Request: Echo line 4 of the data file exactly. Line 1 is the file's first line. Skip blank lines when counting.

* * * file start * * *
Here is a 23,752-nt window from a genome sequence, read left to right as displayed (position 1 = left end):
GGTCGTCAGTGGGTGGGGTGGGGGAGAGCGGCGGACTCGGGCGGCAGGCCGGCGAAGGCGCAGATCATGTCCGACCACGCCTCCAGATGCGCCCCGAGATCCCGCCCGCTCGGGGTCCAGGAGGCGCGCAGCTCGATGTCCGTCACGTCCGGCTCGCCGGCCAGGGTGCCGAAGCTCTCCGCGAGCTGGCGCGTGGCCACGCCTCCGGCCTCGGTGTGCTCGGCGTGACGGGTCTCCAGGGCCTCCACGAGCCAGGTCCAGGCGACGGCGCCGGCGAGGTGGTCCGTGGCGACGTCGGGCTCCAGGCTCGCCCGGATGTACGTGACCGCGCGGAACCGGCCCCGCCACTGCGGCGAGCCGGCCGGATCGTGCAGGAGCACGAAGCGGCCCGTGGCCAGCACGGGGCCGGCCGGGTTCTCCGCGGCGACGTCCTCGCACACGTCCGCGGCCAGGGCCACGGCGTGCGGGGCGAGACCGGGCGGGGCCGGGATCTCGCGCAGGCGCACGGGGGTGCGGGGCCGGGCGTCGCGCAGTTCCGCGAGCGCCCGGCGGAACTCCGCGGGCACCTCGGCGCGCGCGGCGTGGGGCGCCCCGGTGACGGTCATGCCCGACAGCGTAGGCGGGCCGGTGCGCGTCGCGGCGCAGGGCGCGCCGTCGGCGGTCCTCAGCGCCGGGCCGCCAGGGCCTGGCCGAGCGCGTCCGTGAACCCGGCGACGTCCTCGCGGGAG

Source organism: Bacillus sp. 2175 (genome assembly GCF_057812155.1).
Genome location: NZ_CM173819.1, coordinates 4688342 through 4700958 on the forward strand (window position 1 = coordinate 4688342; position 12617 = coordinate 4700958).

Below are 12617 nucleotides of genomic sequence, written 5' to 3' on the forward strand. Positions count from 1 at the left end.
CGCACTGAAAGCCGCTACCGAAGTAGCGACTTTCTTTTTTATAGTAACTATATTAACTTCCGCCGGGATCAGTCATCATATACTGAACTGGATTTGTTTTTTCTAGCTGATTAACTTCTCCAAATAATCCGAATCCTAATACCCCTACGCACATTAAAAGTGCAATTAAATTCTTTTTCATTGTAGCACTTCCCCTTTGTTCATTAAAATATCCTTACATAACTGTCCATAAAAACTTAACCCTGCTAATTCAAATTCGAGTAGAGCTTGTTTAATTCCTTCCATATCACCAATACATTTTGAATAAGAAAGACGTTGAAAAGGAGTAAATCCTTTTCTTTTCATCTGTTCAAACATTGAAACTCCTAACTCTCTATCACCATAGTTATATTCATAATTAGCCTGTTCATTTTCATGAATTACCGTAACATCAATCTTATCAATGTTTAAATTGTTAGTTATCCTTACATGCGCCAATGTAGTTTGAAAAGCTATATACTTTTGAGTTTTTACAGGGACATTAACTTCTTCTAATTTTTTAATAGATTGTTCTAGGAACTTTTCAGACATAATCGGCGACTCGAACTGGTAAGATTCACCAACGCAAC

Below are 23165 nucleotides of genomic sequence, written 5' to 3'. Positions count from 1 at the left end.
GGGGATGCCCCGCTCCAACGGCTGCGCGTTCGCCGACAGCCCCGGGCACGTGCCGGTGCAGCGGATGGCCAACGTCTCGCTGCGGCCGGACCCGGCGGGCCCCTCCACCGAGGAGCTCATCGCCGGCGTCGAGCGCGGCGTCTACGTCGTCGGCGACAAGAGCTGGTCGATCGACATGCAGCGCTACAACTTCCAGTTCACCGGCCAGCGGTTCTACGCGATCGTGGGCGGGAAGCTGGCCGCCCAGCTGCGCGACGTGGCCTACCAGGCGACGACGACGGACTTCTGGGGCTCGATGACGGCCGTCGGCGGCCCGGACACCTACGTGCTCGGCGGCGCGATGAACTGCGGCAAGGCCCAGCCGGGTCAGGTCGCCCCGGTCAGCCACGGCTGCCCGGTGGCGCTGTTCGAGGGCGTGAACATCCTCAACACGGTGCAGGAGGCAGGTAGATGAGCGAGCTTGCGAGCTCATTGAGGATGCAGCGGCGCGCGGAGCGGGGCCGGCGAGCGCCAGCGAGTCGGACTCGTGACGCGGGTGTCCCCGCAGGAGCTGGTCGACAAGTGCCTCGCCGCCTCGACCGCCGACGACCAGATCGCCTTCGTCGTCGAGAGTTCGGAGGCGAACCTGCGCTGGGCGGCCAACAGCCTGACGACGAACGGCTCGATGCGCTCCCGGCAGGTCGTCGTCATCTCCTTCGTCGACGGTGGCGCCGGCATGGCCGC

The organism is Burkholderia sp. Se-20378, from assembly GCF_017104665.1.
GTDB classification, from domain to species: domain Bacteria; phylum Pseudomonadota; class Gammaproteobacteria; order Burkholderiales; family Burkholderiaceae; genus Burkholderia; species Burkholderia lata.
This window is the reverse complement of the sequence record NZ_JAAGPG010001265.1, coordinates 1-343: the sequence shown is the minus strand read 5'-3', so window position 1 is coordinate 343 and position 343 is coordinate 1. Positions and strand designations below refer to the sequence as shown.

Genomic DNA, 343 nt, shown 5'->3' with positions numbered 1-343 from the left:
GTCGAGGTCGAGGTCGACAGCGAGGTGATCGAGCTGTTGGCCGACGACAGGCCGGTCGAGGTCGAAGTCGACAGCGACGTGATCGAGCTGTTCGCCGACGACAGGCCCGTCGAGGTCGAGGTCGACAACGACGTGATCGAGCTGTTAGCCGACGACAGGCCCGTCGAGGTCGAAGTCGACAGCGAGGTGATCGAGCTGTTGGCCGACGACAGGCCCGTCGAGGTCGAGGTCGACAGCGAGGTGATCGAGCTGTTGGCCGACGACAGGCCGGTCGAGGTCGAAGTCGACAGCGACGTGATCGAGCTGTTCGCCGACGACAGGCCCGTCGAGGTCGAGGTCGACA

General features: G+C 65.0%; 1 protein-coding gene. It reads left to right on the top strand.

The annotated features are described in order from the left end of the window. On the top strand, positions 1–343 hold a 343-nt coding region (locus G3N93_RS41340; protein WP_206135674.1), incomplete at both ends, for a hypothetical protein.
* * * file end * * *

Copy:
Genome location: NZ_CM173819.1, coordinates 4688342 through 4700958 on the forward strand (window position 1 = coordinate 4688342; position 12617 = coordinate 4700958).